Provisions to “pay for” higher HTF outlays are a mishmash, including adjustments to the basis of inherited property, increased fines for inaccurate reports to the IRS, tax law changes that would take place years in the future (can be counted against current outlays under the “Paygo” rules), and sale of a portion of the strategic oil reserve (at currently low market prices). Watch your wallet!

So far the administration’s proposals for increased taxes on offshore earnings of US earnings have not been worked into the mix. The urge to raise taxes is alive and well,
6/22/15 (Part A).

But Congress isn’t done with its work, and some corporate tax increases (with little logical connection to the highway network) may yet surface to help shore up the HTF. House passes highway funding, sends short-term bill to divided Senate, Tom Howell Jr., Washington Times,

The House still wants [a] six-year highway bill that would rely on a one-time tax on business income brought back to the U.S. The funds are needed to close a $90 billion gap between anticipated road spending and federal gas tax revenue. But Republican leaders [going on to cite Speaker John Boehner], facing a Friday deadline to keep money flowing from the highway trust fund, delayed those long-term plans to September.

Some Republican senators (e.g., Rob Portman and Lindsay Graham) would not be averse to taxing roundly $2 trillion in accumulated offshore corporate earnings to defray US highway costs. GOP looks to tax overseas profits to fund highways, Joseph Lawler, Washington Examiner,

And in the House, Ways and Means Chairman Paul Ryan has expressed enthusiasm for corporate tax “reform,” which he apparently assumes could generate a chunk of cash up front and yet make the tax law better in the future. One of the ideas under consideration is an ultra low (10%) US tax on income attributable to patents and other intellectual property, which would supposedly encourage multinational firms to locate their R&D operations in the US. Lawmakers unveil tax plan on intellectual property, John McKinnon, Wall Street Journal,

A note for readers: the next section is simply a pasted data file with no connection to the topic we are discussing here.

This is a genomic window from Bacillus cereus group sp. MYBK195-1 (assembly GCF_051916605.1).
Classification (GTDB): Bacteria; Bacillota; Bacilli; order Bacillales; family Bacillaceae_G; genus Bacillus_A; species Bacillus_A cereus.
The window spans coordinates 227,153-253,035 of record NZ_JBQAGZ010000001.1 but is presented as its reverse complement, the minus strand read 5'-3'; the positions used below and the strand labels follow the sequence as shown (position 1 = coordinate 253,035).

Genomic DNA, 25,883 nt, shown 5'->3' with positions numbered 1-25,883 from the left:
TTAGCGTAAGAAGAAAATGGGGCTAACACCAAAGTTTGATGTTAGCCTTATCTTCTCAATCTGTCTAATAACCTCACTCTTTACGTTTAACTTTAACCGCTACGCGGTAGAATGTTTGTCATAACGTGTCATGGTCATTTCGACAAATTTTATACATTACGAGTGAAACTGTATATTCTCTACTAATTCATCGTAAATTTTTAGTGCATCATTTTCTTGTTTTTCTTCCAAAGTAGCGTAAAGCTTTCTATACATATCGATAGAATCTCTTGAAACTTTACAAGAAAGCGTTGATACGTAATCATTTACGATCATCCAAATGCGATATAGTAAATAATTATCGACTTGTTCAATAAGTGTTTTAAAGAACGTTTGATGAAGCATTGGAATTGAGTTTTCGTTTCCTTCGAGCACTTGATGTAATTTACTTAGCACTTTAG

Members of the panel, led by its influential chairman Paul Ryan (R., Wis.), are hoping to use the overhaul to make American businesses more competitive compared with foreign rivals, and make the U.S. itself more attractive as a place to do business. With the help of some Democrats, they hope the overhaul can generate enough tax revenue in the short run to take care of another problem—shoring up the troubled federal highway program.

We don’t like the sound of this. The principles and procedures for allocating corporate income between intellectual property and “other” would introduce new complications in a system that is already overly complex and needs to be greatly simplified. Moreover, for reasons previously discussed, (1) an overhaul of the entire income tax system (not just corporate taxes) is needed, and (2) demanding immediate revenue gains for the government would erode the already fragile support for this effort. Five don’t dos for tax reform,

D. Fix Senate rules – Further to the previous point, why does Congress write lengthy bills covering a host of subjects that are at best loosely connected. The reason, we think, is to build consensus for passage by giving as many legislators as possible something they can claim credit for (while keeping quiet about provisions that might not play as well with their constituents).